I'm reading a book and it's showing different examples of modulation or changing keys. At the bottom of the diagram where it shows some sheet music is a little chord thing that I'm having trouble figuring out. Here's what it is:

[CI (=GIV), GII*), GV6/4, GV, | GI]

Here's a picture of it so you can see:


Also I think at the bottom it's saying that whenever you see a chord with an underline II that it means 1st inversion. However, underneath that it says that when you see a double-underlined chord it's the 2nd inversion. That's funny because there isn't a single chord in the entire book that has a double-underlined chord, and the only thing resembling that that I see on this page is the = sign, and I was thinking that means equals.

I think that when it says GIV, it means that C is the 4th chord in G. I don't understand the GII thing at all, even though I think the underline part means 1st inversion. GV6/4 seems to be the 2nd inversion of the 5th chord in C, but there aren't those two lines as mentioned, only 6/4. Maybe the book made a typo? I also understand GV to be the 5th chord in C, and GI to be the new tonic. I think...

But I don't really understand the sequence of them either. GIV, GII, GV6/4, GV, then GI. Not sure what this entire mess is about but I hope someone can help me decipher it.
I've never seen that formatting style for roman numeral analysis, but CI (=GIV)is telling you that the I chord in C is equivalent to the IV chord in G. The underlined II with an asterisk is an alternate analysis of the chord, taking the A on beat to as a chord tone as opposed to the G on beat 1. This type of re-interpretation of a chord from old key to new key is called a pivot chord modulation.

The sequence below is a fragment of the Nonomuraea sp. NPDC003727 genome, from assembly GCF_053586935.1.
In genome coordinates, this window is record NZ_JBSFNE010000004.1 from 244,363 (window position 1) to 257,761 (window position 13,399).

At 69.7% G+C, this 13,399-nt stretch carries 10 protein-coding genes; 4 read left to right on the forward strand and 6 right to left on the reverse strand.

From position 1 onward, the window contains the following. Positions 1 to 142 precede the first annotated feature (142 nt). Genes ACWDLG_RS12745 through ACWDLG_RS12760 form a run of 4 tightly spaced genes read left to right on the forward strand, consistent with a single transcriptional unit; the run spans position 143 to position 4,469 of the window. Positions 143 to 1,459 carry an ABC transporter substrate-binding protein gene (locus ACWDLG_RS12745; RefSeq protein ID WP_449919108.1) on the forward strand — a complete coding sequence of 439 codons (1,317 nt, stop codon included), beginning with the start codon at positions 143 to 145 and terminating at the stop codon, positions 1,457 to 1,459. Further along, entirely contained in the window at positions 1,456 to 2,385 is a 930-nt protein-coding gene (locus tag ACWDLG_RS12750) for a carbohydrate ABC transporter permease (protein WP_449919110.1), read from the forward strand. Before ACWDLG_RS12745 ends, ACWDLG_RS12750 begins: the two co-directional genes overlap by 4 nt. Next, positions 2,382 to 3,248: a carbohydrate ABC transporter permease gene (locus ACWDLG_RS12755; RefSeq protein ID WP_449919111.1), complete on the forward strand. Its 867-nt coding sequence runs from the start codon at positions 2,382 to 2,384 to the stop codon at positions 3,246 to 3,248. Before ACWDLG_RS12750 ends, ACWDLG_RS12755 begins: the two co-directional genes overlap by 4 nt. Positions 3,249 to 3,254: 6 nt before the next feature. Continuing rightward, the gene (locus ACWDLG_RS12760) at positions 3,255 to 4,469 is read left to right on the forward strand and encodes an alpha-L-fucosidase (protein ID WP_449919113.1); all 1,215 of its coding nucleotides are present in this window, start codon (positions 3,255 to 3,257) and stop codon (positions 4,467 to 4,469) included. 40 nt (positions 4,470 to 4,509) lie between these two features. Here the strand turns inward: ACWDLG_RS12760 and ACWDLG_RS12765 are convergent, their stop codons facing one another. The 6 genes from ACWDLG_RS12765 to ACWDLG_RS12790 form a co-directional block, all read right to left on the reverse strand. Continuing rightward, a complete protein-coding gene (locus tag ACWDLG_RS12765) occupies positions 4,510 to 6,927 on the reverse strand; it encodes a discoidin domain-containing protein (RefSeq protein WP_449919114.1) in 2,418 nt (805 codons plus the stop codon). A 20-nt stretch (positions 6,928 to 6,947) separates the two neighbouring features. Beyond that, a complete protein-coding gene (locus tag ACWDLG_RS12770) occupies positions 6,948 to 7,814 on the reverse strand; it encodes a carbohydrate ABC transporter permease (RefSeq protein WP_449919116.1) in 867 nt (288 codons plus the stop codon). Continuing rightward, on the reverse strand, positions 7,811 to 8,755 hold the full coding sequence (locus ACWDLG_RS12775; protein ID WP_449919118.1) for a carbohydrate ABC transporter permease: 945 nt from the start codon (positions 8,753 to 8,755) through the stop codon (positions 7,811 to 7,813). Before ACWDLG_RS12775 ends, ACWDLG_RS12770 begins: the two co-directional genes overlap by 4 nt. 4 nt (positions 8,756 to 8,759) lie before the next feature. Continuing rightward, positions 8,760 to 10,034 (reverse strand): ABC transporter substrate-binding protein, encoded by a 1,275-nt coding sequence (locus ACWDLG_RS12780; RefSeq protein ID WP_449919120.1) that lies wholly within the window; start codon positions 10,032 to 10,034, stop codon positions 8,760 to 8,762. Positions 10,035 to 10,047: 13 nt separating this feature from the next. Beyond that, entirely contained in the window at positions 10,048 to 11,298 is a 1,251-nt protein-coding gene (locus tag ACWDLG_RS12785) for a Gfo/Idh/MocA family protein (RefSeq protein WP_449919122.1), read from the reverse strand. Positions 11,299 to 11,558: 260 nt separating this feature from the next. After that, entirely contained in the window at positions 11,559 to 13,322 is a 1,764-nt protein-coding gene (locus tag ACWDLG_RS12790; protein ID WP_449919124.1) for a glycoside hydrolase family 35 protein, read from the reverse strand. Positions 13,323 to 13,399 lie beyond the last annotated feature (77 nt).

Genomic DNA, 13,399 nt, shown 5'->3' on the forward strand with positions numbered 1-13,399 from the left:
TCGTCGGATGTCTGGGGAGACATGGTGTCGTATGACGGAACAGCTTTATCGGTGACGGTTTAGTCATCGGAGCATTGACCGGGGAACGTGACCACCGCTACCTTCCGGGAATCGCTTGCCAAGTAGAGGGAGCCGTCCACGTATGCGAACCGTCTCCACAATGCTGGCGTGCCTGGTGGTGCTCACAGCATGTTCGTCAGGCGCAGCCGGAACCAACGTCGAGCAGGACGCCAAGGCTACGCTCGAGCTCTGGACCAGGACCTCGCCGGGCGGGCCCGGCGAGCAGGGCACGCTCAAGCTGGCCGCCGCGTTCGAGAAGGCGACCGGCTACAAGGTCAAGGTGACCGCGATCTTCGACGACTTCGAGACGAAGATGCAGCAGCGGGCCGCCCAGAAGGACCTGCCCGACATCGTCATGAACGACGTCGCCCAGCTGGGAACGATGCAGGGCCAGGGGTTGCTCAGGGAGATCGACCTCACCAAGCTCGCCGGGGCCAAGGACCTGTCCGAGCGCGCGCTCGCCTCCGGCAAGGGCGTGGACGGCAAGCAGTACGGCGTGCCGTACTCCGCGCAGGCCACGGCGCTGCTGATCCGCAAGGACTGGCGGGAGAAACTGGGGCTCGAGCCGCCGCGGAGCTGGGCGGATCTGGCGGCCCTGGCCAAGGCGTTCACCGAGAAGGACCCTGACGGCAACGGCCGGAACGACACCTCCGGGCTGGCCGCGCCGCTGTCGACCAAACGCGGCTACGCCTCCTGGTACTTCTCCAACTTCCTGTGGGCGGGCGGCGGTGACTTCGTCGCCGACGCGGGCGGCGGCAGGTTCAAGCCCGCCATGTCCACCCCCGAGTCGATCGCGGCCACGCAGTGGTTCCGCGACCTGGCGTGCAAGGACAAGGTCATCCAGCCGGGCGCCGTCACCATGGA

The letter before each roman numeral is just a reference to the key I think...

The GV6/4 is actually still an extension of the dominant that it precedes. You could re-write beats 3 and 4 as simply V6-5/4-3, as in the 6th scale degree (in G) moves down to the 5th scale degree and the 4th moves down to the 3rd.

One reason you aren't seeing 2nd inversion chords is that they can often be explained as something else, and therefore aren't truly function 2nd inversion chords. They are usually a result of suspensions or passing motion.

Hard to hit all the points in your post, but hope this helped some.
I wasn't really putting together both the bass and treble clef, but now I see what's going on. The chords on beats 1-3 match up with what's going on in the little chord list below, except for the chord that's on beat 4. There's an A in the bass clef, and an F# in the treble clef. For the 4th chord in the chord list, it says GV. Well if G were the V chord (in C), there definitely wouldn't be an A in it, and definitely not an F#.

That leads me to believe that when it says GV there, it's talking about the 5th chord in -G-, which is a D Major chord, and that does have an A and an F# in it (and a tied D as you can see). It's just confusing since it's not telling you exactly which key it's taking the chords from for every chord listed, but I got it figured out now I think:

CI (key of C), GII (key of G), GV6/4 (key of C), GV (key of G), then of course, GI (key of G). I wish it would note that for you.

Only thing I can't figure out is where it says "=", like a double underlined chord is supposed to be somewhere but it isn't, I only see 6/4. Maybe there was a typo and they meant to put 6/4 at the bottom instead of =, because that would make sense.
Last edited by thared33 at Mar 26, 2011,
In the first example, in the key of C you have chord I, you then go to a second inversion G chord (Vc) which usually would resolve to a first inversion C chord (Ib). Instead, it is treated as a cadential 6/4 in G major and the soprano and tenor line fall by step to a D major chord, the V of G.

The second example, you basically have a C major chord followed by a iib Ic V I progression in D.

Both of these are examples of Pivot chords , which use chords common to both keys to lead to a modulation.
Last edited by griffRG7321 at Mar 26, 2011,